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Passion/Palm Sunday Sermon

As Bob Dylan wrote, “The times they are a changin.’ This Sunday is one of those changing, transitional times in our church year. The end of Lent is near as we move through Holy Week towards Easter.

Today, we’ve heard and participated in the celebratory parade with Palms, singing “All Glory Laud and Honor,” walking down the Mt. of Olives with Jesus during his triumphal entry into Jerusalem. Did you hear the hosannas? This crowd was excited. They wanted to crown Jesus as king!

When I lived in the Holy Land in the 1980s, on Palm Sunday, Christians of all denominations and languages would gather on the Mt. of Olives. We would sing, pray, and joyfully walk down the Mt. into Jerusalem. We were Christians of all nationalities and languages singing and shouting, “Hosanna!” It was like being transported back in time to Jesus’ time. Can you imagine what it must have been like on that first Palm Sunday?

This morning our readings take us to other places as well however—places where we do not hear “Hosanna.” Did you hear our gospel reading? Was Jesus being praised? Did people still want to crown him as king?

Instead of hosannas, we heard, “Crucify him!” We not only walked with Jesus to Jerusalem, but we also journeyed with him as he was tried and crucified. We went from the parade to the Passion. We are now hearing the words of Jesus’ suffering and death, which will continue with Maundy Thursday and Good Friday. The words we hear each year are so familiar. We know them so very well, but do we really hear them?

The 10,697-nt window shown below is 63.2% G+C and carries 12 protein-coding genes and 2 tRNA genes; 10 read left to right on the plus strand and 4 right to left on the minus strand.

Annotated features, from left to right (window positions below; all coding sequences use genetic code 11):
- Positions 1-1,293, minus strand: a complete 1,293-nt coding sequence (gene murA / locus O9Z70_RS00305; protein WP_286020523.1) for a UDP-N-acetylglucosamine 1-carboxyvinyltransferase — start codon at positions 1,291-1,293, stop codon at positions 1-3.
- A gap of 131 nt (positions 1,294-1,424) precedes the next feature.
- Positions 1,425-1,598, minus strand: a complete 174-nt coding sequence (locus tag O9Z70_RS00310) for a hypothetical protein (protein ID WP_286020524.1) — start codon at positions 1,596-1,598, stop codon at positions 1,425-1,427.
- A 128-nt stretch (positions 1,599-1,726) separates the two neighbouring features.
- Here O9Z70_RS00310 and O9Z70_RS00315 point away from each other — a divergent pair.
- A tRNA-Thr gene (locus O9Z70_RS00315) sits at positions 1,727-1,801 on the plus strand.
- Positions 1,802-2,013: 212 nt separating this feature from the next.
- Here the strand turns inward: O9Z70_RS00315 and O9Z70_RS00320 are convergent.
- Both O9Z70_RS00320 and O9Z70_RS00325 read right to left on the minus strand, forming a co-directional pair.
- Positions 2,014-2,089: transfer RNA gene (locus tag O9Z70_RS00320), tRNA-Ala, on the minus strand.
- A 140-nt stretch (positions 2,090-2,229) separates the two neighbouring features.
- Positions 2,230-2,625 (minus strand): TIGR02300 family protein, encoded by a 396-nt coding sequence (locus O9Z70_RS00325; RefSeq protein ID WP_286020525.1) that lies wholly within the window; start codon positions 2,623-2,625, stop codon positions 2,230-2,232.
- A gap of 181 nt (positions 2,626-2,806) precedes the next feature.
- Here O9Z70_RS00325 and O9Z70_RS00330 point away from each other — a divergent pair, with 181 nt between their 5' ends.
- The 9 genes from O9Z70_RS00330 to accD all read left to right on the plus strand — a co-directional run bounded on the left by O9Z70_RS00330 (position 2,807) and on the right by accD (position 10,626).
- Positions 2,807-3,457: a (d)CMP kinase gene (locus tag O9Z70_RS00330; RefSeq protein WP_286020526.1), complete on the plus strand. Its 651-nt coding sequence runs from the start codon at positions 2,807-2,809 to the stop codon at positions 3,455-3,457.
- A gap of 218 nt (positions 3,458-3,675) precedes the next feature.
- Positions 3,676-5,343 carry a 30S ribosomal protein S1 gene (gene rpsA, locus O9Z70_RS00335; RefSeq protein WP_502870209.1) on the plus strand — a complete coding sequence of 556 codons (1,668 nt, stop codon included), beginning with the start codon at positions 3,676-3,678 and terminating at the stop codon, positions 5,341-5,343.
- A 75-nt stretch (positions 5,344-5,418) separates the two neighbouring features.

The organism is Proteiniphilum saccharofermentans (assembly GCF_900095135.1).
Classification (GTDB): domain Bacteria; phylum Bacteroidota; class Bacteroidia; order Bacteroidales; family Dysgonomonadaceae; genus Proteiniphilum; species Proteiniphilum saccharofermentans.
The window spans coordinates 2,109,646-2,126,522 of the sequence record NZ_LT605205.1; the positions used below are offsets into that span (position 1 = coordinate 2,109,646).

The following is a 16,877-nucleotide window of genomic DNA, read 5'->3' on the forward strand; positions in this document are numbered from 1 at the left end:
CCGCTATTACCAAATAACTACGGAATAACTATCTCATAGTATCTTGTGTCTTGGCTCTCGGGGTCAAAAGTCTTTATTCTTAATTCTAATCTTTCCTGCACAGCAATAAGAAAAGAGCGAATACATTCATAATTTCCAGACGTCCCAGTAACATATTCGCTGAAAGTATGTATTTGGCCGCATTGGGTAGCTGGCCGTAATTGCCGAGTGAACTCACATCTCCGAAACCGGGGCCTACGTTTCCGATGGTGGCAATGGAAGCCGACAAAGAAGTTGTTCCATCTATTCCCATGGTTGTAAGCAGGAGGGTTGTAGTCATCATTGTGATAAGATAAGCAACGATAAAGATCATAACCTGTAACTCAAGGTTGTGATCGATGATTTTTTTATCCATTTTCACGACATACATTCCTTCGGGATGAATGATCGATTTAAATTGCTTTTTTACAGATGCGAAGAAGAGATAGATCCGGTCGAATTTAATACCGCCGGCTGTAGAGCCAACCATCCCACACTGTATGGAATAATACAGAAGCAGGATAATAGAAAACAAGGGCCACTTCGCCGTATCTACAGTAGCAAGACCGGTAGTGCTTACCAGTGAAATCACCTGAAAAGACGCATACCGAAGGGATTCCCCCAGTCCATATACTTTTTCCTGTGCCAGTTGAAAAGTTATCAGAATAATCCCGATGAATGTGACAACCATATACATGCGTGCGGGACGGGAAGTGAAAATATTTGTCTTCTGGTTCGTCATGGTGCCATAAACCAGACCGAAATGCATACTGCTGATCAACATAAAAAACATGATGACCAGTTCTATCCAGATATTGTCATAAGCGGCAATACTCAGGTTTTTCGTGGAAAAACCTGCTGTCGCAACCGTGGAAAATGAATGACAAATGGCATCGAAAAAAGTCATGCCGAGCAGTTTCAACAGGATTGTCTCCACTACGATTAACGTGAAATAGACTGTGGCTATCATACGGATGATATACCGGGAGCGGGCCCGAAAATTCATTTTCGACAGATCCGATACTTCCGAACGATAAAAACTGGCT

What does our first reading from Isaiah have to say?

“The Lord God has given me the tongue of a teacher, that I may know how to sustain the weary with a word. Morning by morning he wakens— wakens my ear to listen as those who are taught.”

The people of Israel were weary. The people were in exile in Babylon. Their faith was on life support. God had a wonderful message of good news for them--that he would bring them back home. The prophet was sent to encourage the discouraged.

God teaches, and then the prophet teaches. He is both a speaker and a listener. He can only speak because he listens. His ears were as engaged as his tongue. The prophet will listen both to God and to the people. By listening to the people, the prophet will understand their experience, their weariness. By listening to God, he will know how God is acting in the midst of the grief and weariness.

Didn’t Jesus do the very same thing? In John’s gospel he said, “The words that I say to you I do not speak on my own…” He only spoke the words God gave him to speak. And he could only do that because he listened to the Father.

Have you ever wondered how Jesus was able to endure the suffering and pain he knew was awaiting him in Jerusalem? The crowd shouting hosanna wanted to crown him king. Do you think it was tempting to go with that plan instead of the cross? What sustained him when he knew what lie ahead? Remember how he prayed in the Garden of Gethsemane, “My Father, if it is possible, let this cup pass from me; yet not what I want but what you want.” How could he know what his Father wanted? He listened. We read in the gospels that Jesus would go off by himself to pray, just as he did in the garden.